German airline Lufthansa plans to start offering rapid coronavirus testing for passengers in October, a company executive said Tuesday, according to Reuters.
The new antigen tests will initially be available for first-class and business-class passengers only because supplies are limited, Bjoern Becker, the company’s senior director for product management, told reporters. He added that Lufthansa is also considering the possibility of opening testing sites at airports in the United States and Canada.
While airports have been offering rapid testing, major airlines have not. Last week, Alitalia announced it will begin flights from Rome to Milan that only allow passengers who have had a covid-19 test with a negative result 72 hours before the flight.
Rapid antigen tests are inexpensive to produce but typically less accurate than polymerase chain reaction (PCR) tests and may produce false negatives. The U.S. Food and Drug Administration has said that all negative antigen test results should be confirmed with a PCR test.
As demand for international travel has dried up, some in the industry hope that a quick test before hopping on a flight will prove more palatable than the prospect of 14 days in isolation. The International Air Transport Association on Tuesday called for rapid, affordable testing for all passengers, noting that many would-be travelers are deterred by quarantine requirements and a constantly changing patchwork of restrictions.
“Quarantine measures are killing the industry’s recovery,” Alexandre de Juniac, the organization’s director and CEO, said Tuesday. “Some 83% of travelers in a recent 11-market survey said that they will not travel if there is a chance of being quarantined at their destination. That is a very clear signal that this industry will not recover until we can find an alternative to quarantine.”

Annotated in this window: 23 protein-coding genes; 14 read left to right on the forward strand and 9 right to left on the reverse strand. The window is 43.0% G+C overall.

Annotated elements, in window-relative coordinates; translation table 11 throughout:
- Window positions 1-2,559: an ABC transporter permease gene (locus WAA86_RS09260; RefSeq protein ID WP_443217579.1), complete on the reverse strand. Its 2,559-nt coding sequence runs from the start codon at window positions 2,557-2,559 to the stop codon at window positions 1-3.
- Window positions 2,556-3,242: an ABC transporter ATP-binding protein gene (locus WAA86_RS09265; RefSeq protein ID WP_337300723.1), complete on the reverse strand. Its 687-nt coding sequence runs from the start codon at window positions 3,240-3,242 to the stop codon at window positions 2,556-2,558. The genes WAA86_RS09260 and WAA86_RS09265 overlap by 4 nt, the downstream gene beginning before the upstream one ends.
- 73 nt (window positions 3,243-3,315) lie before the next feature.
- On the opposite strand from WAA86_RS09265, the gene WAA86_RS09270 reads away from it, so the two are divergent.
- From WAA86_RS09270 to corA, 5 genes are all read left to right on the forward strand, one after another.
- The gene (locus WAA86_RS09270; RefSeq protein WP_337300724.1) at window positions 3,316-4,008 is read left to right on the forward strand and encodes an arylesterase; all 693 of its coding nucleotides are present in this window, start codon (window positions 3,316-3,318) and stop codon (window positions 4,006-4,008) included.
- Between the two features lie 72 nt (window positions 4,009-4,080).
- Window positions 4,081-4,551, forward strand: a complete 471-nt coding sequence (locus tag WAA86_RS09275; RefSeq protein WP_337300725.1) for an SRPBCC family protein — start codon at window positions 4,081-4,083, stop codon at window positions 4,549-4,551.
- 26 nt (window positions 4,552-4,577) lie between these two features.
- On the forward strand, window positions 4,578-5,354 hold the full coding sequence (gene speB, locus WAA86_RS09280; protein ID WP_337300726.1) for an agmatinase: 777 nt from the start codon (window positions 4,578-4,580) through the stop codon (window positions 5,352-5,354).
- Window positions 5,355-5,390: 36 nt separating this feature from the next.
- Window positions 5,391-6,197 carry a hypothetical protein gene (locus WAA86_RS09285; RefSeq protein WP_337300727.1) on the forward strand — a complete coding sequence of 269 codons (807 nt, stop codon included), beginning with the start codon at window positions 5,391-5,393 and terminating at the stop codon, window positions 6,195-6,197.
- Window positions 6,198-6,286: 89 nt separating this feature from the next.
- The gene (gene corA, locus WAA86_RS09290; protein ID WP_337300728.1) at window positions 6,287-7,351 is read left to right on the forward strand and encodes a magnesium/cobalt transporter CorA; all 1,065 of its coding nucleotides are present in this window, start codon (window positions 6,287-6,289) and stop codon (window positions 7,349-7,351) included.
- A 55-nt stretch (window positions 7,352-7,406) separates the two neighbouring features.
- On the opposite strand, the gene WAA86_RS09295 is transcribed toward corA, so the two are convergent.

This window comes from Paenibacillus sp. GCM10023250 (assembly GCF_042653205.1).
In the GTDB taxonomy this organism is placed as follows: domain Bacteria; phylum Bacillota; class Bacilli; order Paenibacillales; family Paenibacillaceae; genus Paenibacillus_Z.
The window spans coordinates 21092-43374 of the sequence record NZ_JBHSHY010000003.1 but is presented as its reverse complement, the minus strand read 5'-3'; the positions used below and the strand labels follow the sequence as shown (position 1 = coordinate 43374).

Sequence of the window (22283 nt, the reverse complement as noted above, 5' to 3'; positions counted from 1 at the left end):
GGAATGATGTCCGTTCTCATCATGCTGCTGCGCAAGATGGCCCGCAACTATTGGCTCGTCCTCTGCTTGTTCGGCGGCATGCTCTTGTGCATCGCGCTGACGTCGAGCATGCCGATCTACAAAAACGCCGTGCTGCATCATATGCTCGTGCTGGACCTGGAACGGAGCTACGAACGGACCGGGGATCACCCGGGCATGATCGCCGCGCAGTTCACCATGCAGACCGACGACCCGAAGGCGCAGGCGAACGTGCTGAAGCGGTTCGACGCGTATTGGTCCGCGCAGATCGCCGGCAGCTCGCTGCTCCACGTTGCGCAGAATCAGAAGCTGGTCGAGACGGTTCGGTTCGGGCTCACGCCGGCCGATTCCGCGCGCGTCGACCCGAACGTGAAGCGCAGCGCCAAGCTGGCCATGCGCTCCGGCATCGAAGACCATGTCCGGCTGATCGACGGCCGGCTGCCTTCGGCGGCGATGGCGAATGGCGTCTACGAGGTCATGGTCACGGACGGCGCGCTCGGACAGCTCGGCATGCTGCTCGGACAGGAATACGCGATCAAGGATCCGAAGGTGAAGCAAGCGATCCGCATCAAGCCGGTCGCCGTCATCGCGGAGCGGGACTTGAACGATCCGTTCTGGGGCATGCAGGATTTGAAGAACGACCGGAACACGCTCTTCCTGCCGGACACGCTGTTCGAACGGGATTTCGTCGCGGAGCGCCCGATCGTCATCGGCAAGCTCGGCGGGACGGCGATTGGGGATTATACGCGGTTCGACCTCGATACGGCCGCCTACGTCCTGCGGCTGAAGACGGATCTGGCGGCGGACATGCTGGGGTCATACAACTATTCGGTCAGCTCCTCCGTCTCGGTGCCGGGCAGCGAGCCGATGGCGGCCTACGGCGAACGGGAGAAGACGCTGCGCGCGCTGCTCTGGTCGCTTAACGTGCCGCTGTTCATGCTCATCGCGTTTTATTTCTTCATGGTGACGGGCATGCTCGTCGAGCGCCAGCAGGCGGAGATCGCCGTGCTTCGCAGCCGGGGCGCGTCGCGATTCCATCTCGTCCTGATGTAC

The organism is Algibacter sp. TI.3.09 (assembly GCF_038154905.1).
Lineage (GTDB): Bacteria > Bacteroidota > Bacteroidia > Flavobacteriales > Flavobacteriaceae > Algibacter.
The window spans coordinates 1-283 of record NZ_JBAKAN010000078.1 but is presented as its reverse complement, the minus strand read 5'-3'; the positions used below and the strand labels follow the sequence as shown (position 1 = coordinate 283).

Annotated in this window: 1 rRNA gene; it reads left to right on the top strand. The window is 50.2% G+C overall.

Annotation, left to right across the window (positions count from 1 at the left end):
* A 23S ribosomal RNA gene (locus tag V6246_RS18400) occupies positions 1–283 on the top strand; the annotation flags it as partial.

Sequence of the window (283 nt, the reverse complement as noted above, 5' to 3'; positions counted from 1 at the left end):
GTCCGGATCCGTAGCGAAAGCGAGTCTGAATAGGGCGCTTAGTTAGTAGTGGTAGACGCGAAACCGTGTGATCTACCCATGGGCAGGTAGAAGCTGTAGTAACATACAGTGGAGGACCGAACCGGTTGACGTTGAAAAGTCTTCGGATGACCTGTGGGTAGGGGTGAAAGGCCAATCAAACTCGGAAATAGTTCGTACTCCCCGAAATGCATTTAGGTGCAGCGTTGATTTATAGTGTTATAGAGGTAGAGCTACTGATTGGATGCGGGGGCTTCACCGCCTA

Public opinion polls show that an overwhelming majority of travelers are willing to undergo testing as part of the travel process and believe that a negative coronavirus test should be mandatory for all travelers, de Juniac said. He noted that two pharmaceutical companies, Roche and Abbott, have developed rapid antigen tests that deliver results in minutes.
“The speed at which testing capabilities are advancing tells us that we will have deployable options in the coming weeks,” he said.
Some countries have already established their own testing programs for travelers, but they will need to agree on common standards to ensure that tests conducted in one country are accepted in another, de Juniac said. Ensuring that testing takes place before departure “will also boost passenger confidence,” he predicted.
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